The defense team

Joel Brodsky, the defense attorney for Drew Peterson, talks to reporters after Wednesday's court proceedings. (Phil Velasquez, Chicago Tribune / August 22, 2012)

Cincinnati restaurateur and ardent Drew Peterson hater Jeff Ruby was kicked out of the courthouse during a break after he was seen mouthing an expletive to the defendant.

Will County Sherrif's Department spokesman Ken Kaupas said Ruby was seated in the gallery when he locked eyes with Peterson and mouthed the words, "(expletive) you."

Peterson told his attorneys, and the act was also witnessed by a sheriff's department official.

Ruby was immediately escorted out of the courthouse and is barred from returning, Kaupas said.

9:50 a.m. Prosecution irks judge

Judge Edward Burmila is upset with the prosecution for allegedly misleading him about what the Rev. Neil Schori is expected to say on the witness stand.

Burmila has left the bench, demanding a transcript of testimony from Schori during a 2010 pretrial hearing, where Schori said that Drew Peterson’s fourth wife, Stacy, told him Peterson returned home late, dressed in black and carrying a bag of women’s clothing shortly before Kathleen Savio was found dead.

9 a.m. Minister could be called to the stand

Among the witnesses who could be called today is the Rev. Neil Schori, who counseled Drew Peterson's fourth wife Stacy before she disappeared. But the defense is expected to object to his appearance on the stand.

Prosecutors want to call Schori to testify that Stacy Petersontold him during a pastoral counseling session that she saw her husband return home late, dressed in black and carrying a bag of women's clothing, not long before Peterson's third wife, Kathleen Savio, was found dead.

His testimony is critical to the prosecution because another witness who said he heard a similar story from Stacy Peterson was not allowed to testify last week because of missteps by the state.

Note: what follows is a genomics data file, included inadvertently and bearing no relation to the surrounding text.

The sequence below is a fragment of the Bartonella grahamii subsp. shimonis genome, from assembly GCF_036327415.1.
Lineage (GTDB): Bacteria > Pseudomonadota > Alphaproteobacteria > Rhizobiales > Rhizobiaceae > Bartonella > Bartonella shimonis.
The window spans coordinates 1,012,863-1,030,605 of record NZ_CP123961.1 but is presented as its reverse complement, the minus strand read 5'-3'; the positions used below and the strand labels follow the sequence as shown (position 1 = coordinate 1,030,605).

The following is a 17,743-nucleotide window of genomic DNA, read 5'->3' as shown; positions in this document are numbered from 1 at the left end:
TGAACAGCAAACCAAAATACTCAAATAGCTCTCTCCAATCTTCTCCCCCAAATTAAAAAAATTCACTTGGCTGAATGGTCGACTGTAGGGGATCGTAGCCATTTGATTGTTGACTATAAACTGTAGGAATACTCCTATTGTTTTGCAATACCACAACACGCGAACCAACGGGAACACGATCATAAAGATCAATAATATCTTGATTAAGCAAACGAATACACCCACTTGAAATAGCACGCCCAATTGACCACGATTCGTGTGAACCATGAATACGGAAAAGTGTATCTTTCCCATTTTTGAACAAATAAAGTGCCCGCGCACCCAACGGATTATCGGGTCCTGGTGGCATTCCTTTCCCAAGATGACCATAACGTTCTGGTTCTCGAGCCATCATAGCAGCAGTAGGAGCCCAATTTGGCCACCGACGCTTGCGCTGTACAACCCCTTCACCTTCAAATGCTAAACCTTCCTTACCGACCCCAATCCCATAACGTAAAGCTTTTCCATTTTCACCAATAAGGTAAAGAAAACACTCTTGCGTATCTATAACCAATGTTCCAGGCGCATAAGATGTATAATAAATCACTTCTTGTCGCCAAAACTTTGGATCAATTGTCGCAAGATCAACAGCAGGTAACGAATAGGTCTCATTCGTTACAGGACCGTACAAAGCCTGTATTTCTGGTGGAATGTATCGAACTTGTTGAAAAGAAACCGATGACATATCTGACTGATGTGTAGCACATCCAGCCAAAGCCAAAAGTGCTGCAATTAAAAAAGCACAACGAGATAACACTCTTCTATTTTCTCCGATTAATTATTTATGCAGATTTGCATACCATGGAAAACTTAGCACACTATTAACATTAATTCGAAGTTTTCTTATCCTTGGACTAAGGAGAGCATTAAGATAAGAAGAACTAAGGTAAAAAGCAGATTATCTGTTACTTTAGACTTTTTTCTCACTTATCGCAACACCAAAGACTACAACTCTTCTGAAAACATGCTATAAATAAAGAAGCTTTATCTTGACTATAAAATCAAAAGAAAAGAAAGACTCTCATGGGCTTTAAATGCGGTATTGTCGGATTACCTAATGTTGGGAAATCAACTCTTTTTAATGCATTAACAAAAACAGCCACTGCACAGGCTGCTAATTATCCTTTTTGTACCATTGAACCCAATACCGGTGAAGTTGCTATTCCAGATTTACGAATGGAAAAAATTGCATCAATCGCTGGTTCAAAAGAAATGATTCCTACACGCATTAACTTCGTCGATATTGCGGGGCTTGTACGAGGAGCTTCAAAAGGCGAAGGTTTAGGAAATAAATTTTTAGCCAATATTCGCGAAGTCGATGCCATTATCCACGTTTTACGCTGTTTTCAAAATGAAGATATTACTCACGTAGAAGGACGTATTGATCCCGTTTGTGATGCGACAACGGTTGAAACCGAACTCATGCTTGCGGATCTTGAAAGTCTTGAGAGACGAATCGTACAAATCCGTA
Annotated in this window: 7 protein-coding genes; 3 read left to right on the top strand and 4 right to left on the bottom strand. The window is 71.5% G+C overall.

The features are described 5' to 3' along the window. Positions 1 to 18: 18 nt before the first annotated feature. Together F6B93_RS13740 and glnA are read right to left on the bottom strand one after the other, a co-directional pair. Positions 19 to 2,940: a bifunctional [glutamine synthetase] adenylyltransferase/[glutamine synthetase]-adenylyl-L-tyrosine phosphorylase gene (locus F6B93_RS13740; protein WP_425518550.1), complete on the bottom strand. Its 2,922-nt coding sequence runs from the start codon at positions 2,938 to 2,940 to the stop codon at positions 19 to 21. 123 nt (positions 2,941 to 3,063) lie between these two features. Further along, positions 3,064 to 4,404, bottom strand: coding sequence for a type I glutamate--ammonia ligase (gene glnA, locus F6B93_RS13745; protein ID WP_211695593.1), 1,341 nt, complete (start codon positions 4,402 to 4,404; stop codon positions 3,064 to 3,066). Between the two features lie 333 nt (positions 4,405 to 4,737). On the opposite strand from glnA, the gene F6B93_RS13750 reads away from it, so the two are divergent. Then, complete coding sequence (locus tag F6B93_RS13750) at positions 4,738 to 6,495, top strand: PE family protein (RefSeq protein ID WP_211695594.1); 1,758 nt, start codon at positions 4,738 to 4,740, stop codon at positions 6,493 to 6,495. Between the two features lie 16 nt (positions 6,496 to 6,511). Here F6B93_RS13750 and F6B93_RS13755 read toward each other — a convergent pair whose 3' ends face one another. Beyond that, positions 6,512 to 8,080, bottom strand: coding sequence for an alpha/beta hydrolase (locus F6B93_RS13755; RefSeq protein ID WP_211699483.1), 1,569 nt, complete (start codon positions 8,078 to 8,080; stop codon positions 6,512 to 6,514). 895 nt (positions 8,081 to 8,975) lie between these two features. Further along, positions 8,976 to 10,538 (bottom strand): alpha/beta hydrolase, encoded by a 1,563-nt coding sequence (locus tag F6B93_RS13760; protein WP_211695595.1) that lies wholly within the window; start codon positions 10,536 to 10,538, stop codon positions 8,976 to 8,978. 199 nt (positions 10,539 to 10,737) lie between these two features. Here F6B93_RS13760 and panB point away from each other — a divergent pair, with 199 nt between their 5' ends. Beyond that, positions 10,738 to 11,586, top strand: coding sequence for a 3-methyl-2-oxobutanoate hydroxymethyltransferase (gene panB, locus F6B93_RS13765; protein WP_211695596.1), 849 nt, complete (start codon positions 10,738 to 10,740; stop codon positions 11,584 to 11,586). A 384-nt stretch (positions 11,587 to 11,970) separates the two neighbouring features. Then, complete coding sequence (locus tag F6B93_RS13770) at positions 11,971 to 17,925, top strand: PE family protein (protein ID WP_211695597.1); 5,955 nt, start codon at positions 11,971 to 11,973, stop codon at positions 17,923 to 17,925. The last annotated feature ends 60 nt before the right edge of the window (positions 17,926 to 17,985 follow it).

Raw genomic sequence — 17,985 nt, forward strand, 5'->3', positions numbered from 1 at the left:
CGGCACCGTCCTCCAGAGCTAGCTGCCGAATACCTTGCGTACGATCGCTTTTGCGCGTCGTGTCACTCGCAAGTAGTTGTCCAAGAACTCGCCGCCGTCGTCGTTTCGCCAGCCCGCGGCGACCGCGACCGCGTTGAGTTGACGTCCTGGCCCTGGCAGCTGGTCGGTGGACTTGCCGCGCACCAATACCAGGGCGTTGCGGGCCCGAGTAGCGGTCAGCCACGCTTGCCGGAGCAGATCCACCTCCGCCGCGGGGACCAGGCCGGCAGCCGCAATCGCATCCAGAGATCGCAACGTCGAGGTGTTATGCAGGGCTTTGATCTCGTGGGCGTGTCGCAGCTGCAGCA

Schori's account would be the strongest piece of evidence prosecutors have introduced so far that could show Drew Peterson behaved suspiciously the weekend Savio died. No physical evidence or eyewitness account ties him to the alleged murder, which a coroner's jury initially ruled was an accident.

Peterson's attorneys long have sought to bar Schori from the trial, but Judge Edward Burmila has ruled that marital privilege does not apply to his testimony because Stacy Peterson was relaying what she saw, not what she heard. Burmila has indicated that he still must decide whether the testimony is relevant to the case.

6:45 a.m. Jurors hear hit man testimony

Knowing a co-worker needed money to settle gambling and tax debts in 2003, Drew Peterson casually offered him $25,000 to find a hit man to "take care of" his third wife, Kathleen Savio, that associate testified Wednesday.

The Bolingbrook police sergeant did not dictate how or when he wanted Savio killed, said Jeff Pachter, who met Peterson at his side job as a cable installer. Peterson's only condition was that he be warned before the slaying took place so he could arrange an alibi, Pachter told a riveted Will County jury that spent recent days listening to dry forensic and medical evidence.

Though the judge barred prosecutors from arguing that Peterson tried to put a hit on Savio just four months before her death, the testimony allows them to show he wanted her dead. The implication could play a pivotal role in the largely circumstantial case, where no physical evidence connects Peterson to the alleged crime and the defense suggests Savio slipped in her tub and drowned in 2004.

During the November 2003 conversation — which Pachter said took place in Peterson's squad car after the defendant invited him to ride along on patrol — the sergeant shared his alleged alibi plans. Peterson described how he could leave the country or go to Six FlagsGreat Americain Gurnee on the prescribed day and get into a scuffle to establish his whereabouts around the time his third wife was killed, Pachter said.

On the actual weekend of Savio's death in March 2004, prosecutors allege Peterson took his family to the Shedd Aquarium and kept numerous receipts. Authorities found the unwrinkled receipts in a red folder more than three years later.

Pachter told jurors that Peterson — who warned him to keep the alleged hit quiet — wanted his wife dead because she had information that could cost him his police job.